As Russian-mediated negotiations fall through, southern Syria sees highest level of violence in two-week offensive
Waves of air strikes pounded rebel-held areas of southern Syria on Thursday as pro-government forces launched their most intensive bombing campaign yet in a two-week-old offensive.
The renewed assault came after the failure on Wednesday of Russian-brokered talks to end the offensive in Daraa province, in which scores have been killed and tens of thousands have been forced from their homes.
"We refused their deal because it had no gains for rebels, and led to an utter surrender, which we will never do," Abu Shima Darawi, a spokesman of the Central Operations Room in southern Syria, which brings together opposition groups in the region, told Middle East Eye.
"We expect a military escalation in coming days and weeks aiming to kill more civilian and make it harder for us to live with dignity," Darawi added. "But this is much better than living with Russia's disgraceful agreement."
Meanwhile, Sohaib al-Rheil, a representative of the Alwiya al-Furqan brigades, condemned the attitude of the Russian negotiators.
"They were stubborn and didn't show any goodwill towards the negotiations," he said to MEE. "They summoned us to the negotiations table as if we were coming in to receive a lecture."
However, Syrian opposition spokesman Ibrahim al-Jabawi announced on Thursday that Jordanian mediation had succeeded in getting Syrian rebel negotiators back to the table with Russian officers, Reuters reported.
Jabawi said the two sides were expected to hold talks on Thursday evening in the southern town of Busra al-Sham that has already seen four rounds of talks since Saturday that have so far failed to bring any agreement.
An AFP correspondent on the edge of the rebel-held south of the city of Daraa, the divided provincial capital, said the bombing of rebel neighbourhoods was the most intensive since the launch of the Russian-backed offensive on 19 June.
Six civilians, including a woman and four children, were killed in the town of Saida, which pro-government ground forces were trying to take, said the Syrian Observatory for Human Rights.
The Observatory, a Britain-based activist group, said hundreds of missiles and crude barrel bombs were unleashed by Syrian and Russian aircraft overnight.
Observatory director Rami Abdel Rahman said the bombardment was an "attempt to make the rebels back down after they refused to subject themselves to the Russian terms for a ceasefire".
Samer Homssi, who fled to the outskirts of Daraa with his wife and four children, described a fierce onslaught of government air strikes and shelling.
"The bombardment has not stopped for one moment since the announcement that the negotiations failed," the 47-year-old, whose family was taking shelter in a grove of olive trees, told AFP.
"We are living here in the olive trees, afraid of everything, the shelling, the insects, with no water to drink or any medical services nearby. The situation is very difficult."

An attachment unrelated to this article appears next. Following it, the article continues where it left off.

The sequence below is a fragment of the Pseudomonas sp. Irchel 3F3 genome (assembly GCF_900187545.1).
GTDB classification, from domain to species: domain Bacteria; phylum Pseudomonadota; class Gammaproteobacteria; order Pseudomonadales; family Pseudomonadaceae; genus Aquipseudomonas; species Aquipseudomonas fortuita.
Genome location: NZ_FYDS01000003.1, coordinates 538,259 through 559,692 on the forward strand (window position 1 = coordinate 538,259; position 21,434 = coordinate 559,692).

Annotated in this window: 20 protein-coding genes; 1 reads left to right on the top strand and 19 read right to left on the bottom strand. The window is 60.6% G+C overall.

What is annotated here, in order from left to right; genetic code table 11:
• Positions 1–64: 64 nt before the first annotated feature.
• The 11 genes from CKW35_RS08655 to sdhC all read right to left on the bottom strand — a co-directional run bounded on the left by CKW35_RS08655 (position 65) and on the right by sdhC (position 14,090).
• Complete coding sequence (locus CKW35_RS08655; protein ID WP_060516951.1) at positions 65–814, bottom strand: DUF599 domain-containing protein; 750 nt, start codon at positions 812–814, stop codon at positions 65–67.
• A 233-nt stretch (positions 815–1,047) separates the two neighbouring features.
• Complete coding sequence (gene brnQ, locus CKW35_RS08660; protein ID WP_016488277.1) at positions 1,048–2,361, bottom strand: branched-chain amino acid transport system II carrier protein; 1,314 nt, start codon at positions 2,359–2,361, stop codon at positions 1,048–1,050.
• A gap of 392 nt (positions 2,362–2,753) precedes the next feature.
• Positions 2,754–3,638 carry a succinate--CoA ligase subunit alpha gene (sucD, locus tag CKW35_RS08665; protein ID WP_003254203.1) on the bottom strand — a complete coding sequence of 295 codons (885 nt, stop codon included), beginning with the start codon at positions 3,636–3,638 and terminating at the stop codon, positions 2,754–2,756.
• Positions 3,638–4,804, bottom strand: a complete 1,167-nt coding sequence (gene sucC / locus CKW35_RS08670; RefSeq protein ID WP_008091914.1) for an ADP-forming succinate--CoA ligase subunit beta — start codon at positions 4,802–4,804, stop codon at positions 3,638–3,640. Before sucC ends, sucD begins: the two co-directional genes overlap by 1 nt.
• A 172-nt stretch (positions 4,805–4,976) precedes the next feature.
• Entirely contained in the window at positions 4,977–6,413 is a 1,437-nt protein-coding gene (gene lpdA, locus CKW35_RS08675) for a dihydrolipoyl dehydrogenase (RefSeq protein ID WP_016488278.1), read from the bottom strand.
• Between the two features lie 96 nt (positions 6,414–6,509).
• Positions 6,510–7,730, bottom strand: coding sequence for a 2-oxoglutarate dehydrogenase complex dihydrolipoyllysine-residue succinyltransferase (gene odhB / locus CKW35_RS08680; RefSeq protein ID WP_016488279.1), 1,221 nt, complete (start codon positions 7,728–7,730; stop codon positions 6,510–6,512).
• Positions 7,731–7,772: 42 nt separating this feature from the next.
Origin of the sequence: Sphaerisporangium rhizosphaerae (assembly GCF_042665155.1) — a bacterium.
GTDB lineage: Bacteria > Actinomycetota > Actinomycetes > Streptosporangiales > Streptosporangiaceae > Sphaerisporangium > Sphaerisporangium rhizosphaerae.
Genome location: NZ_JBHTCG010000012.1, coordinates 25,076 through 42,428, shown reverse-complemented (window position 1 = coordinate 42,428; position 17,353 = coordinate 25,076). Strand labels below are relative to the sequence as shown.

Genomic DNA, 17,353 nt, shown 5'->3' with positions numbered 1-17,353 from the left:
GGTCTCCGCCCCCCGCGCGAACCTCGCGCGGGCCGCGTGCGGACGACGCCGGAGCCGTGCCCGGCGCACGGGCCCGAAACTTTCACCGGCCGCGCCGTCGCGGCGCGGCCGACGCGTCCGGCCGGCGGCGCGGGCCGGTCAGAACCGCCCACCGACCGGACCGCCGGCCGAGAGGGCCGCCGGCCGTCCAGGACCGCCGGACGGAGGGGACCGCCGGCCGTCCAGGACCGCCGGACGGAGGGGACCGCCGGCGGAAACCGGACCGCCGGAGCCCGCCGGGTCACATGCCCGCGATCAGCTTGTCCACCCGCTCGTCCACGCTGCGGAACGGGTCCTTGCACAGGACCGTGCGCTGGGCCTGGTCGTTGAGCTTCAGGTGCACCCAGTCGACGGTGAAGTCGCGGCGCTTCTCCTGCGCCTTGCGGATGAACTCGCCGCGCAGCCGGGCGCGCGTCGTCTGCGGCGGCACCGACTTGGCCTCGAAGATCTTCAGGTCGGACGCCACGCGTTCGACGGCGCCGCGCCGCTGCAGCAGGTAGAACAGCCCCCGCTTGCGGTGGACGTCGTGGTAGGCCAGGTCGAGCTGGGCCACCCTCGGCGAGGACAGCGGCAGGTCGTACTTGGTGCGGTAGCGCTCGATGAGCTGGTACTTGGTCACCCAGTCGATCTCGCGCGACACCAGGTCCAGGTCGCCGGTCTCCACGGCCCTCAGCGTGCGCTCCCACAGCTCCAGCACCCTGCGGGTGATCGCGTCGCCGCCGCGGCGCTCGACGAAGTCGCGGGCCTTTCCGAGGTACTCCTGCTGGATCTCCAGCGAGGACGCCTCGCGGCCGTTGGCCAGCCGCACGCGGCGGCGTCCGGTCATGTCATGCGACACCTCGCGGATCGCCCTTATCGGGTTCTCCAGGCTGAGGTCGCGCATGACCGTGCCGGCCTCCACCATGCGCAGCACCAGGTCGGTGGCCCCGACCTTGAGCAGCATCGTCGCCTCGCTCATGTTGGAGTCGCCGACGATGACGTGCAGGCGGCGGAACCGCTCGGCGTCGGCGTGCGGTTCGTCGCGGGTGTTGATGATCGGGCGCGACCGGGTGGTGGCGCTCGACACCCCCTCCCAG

The Observatory said air strikes were ongoing, including on the town of Tafas in the northwest of Daraa province and on towns and villages near the Jordanian border.
The intensity of the bombardment allowed government forces to seize control of a security checkpoint on the Jordanian border for the first time in more than three years, it said.
Moscow has been brokering talks with rebel towns for negotiated surrenders in a carrot-and-stick strategy that Russia and Assad have used to retake large areas of territory including the Eastern Ghouta region near Damascus earlier this year.
More than 30 towns in the south have already agreed to surrender, expanding the government's control of Daraa province to around 60 percent, double what it held before the start of the offensive.
The talks this week focused on remaining rebel territory in Daraa province's western countryside and the southern half of the provincial capital.
Moscow's tough stance
After meeting with a Russian delegation on Wednesday afternoon, the joint rebel command for the south said talks had failed over the issue of the rebels surrendering their heavy weapons.
Rebel sources said Moscow had demanded rebels hand over all their heavy arms in one go but that opposition fighters wanted to do so in several phases.
Moscow has also reportedly refused requests from some rebels for safe passage to opposition-held territory in other parts of Syria, as was done in Eastern Ghouta and Aleppo.
Daraa is considered the cradle of the 2011 uprising against President Assad's rule, when brutal repression by regime forces triggered Syria's devastating civil war.
Nearly 150 civilians have died since the assault began, according to the Observatory.
The southern offensive has also displaced between 270,000 and 330,000 people, according to the United Nations, many south to the border with Jordan or west to near the Israeli-occupied Golan Heights.
Both countries have kept their borders closed, despite mounting calls by human rights groups to let Syrians escape to safety.
World powers have criticised the operation for violating a ceasefire announced last year by Washington, Amman and Moscow, but that has not halted the blitz.
The UN Security Council will hold a closed-door emergency meeting on the offensive on Thursday.
Zouhir Al Shimale contributed reporting from Syria.